Despite the collapse of the state it established, ISIS wasn't eradicated and it still maintains a presence within the Sunni populations in Syria and Iraq. Its ideology also hasn't vanished. Turkey has never fought ISIS and views the group as a useful tool against the Kurds and against Bashar Assad and Iran. The writer is a lecturer in the Middle East History Department at Tel Aviv University.
- IDF Position in West Bank Comes under Fire
An Israeli military position near Tulkarem in the West Bank came under fire from a passing vehicle early Saturday.
(Times of Israel)
- Keeping the Peace on the Temple Mount - Yoav Limor
Former head of the Israel Security Agency MK Avi Dichter said in an interview: "The Palestinians will never drop the matter of the Temple Mount. It's a tool that they, and parts of the Arab and Muslim world, use to take on Israel....The Temple Mount is in second place after Mecca and Medina. No one really makes pilgrimages to the Temple Mount. There is no Hajj here....The Temple Mount is just an instrument."
"Right now I don't see a solution in the form of dialogue with [the Palestinians]....They don't have the courage to do anything that isn't belligerent. You don't need to be brave to carry out a suicide bus bombing, you need to be a fanatic and not able to see beyond the end of your nose. Look at what they did to Sadat and Hussein, look at Arafat and Abu Mazen [Abbas]."
"There is no Palestinian leader who'll...stand up in the Knesset and say, 'The path of terrorism is at an end.' At first, I thought that Arafat had an opportunity to be the one, but when I got to know him from close-up, I saw that he wasn't it." (Israel Hayom)
Global Commentary and Think-Tank Analysis:
- Syrian Kurdish Commander Explains Deal with Assad and Putin - Mazloum Abdi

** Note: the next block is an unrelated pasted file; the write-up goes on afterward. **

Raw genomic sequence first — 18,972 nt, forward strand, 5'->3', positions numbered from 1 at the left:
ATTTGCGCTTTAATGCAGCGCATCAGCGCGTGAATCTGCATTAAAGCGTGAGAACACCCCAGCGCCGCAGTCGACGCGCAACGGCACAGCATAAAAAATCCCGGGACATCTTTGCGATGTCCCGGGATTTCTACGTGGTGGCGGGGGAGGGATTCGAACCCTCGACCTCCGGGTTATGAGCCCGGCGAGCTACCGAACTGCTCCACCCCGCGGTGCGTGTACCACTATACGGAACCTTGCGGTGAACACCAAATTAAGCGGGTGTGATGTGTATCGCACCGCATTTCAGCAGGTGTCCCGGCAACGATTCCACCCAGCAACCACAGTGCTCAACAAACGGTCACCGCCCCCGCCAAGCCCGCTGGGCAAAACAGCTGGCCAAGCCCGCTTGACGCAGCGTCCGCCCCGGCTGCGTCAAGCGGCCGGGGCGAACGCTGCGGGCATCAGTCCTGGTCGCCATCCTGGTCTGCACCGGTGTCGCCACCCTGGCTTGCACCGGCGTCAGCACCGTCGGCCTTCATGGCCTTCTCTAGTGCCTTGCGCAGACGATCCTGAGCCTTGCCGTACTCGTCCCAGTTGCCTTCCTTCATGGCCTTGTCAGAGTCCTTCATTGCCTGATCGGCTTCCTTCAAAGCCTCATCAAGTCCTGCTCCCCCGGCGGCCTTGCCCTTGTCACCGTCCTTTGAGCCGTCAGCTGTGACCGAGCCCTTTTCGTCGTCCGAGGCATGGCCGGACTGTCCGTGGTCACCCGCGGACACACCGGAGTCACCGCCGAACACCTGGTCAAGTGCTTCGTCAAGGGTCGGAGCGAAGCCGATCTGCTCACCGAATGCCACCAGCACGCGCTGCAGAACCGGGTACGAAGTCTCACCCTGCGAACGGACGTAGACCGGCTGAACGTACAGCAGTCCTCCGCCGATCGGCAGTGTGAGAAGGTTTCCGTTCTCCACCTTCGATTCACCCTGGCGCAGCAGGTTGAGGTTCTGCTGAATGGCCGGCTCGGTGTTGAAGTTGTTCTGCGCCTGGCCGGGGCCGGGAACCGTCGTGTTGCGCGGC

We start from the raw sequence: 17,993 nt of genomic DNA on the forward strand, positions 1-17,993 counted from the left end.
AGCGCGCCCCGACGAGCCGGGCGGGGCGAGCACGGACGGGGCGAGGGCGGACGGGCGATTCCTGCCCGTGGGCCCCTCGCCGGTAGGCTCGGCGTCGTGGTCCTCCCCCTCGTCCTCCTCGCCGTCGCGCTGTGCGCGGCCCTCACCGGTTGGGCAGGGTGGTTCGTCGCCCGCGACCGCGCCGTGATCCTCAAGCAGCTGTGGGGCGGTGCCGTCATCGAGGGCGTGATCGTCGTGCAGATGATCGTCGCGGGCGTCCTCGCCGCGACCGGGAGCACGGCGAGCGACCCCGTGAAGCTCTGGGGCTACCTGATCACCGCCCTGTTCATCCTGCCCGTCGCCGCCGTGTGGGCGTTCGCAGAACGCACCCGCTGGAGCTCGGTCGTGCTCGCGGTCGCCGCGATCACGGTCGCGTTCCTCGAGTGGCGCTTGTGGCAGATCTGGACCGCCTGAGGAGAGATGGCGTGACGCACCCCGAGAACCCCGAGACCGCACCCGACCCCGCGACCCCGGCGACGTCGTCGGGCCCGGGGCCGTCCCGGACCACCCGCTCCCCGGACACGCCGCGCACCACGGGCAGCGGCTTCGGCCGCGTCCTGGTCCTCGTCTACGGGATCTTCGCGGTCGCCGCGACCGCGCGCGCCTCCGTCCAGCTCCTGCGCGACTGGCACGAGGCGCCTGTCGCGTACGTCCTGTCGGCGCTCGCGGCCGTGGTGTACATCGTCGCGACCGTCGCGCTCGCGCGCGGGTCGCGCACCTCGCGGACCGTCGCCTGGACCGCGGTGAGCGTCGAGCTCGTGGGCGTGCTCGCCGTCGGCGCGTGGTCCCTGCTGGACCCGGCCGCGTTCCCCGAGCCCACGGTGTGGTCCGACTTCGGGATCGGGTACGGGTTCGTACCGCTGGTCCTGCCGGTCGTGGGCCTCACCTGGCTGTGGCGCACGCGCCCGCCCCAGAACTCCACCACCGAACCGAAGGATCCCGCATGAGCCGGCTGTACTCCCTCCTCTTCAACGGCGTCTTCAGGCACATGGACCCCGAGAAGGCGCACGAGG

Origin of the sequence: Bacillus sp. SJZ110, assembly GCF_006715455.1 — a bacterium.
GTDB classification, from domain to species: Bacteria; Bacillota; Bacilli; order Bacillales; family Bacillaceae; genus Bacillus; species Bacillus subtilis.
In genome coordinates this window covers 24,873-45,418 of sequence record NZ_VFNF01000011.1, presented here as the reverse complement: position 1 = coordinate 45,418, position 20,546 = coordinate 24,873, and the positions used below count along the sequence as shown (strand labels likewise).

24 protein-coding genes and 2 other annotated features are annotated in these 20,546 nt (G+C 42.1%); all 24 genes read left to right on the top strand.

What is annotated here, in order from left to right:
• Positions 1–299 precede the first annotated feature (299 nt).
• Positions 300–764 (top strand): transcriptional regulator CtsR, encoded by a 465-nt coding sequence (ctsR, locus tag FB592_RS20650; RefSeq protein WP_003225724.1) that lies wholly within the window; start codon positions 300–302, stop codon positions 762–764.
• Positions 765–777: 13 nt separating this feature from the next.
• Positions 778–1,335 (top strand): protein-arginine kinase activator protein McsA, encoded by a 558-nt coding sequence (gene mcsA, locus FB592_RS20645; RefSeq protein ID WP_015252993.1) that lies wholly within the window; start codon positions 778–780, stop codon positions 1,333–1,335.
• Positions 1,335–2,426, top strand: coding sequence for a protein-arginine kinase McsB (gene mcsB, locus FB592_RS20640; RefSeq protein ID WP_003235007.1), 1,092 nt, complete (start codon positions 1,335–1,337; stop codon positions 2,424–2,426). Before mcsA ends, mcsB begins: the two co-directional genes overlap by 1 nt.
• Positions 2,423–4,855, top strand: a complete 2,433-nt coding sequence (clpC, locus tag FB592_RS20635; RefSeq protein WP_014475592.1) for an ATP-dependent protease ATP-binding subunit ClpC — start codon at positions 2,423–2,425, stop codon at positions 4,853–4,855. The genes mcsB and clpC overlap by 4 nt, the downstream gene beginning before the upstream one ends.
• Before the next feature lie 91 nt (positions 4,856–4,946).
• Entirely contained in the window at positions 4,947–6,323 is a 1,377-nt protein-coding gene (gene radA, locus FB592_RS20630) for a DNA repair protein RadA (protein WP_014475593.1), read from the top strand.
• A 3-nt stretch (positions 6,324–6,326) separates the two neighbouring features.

The Syrian Democratic Forces (SDF) has 70,000 soldiers who have fought against jihadi extremism since 2015. The jihadi terrorists of the Islamic State came to Syria from all over the world. We are the ones who should fight them because they have occupied our lands, looted our villages, killed our children, and enslaved our women. We lost 11,000 soldiers to rescue our people from this grave danger.
In light of the invasion by Turkey and the existential threat its attack poses for our people, we may have to reconsider our alliances. The Russians and the Syrian regime have made proposals that could save the lives of millions of people who live under our protection. We do not trust their promises. But if we have to choose between compromises and the genocide of our people, we will surely choose life for our people. The writer is commander in chief of the Syrian Democratic Forces.
- The U.S. Approach to the Palestinian Authority - Sander Gerber, Lt.-Gen. (ret.) David A. Deptula, and Lt.-Gen. (ret.) John Toolan Jr.
The U.S. cannot simply wait out the current generation of PA leadership, since is not clear that the next PA president will be any more moderate than the current leader or any more inclined towards peace.
Instead, the U.S. should model its approach on the Helsinki Accords with the Soviet Union signed in 1975. Promoting independent human rights and civil society organizations in Palestinian society should, over time, promote and enable moderate Palestinians to demand the rights they deserve.
Since the current PA leadership has shown it won't end its incitement, there will be lasting peace between the PA and Israel only once a new group of moderate Palestinians have power.
- "We know it was the Iranian air force" that attacked Saudi Arabia's oil infrastructure, a former Israeli senior security official told Al-Monitor.
- "The Americans know it too. Everyone who needs to know does. Yet that doesn't prevent [Iranian Foreign Minister] Mohammad Javad Zarif from sitting in a TV studio and stating without the slightest hesitation that Iran had nothing to do with the attack."
- Concern soared in Israel following the attack. "It's not as if we didn't know that Iran has cruise missiles and armed drones," a former senior military official said.
- "The problem is that...so far, Iran's performance in its clashes with Israel has been feeble at best. They tried to fire rockets at the Golan Heights a few times, but these mostly landed on the Syrian side of the border. It turns out that they are capable of much more."
- Israel believes that if there is an Iranian attack, it will not be launched from Iranian territory. Israel has stressed that if that does happen, Israel will not allow Iran to hide behind its proxies.
- Would a real Iranian strike on Israeli targets by Iran's proxies force Israel to respond against Iranian targets in Iran proper? The answer is yes, and Israel believes that Iran knows it.
Today's issue of Daily Alert was prepared in Israel on Chol Hamoed Sukkot.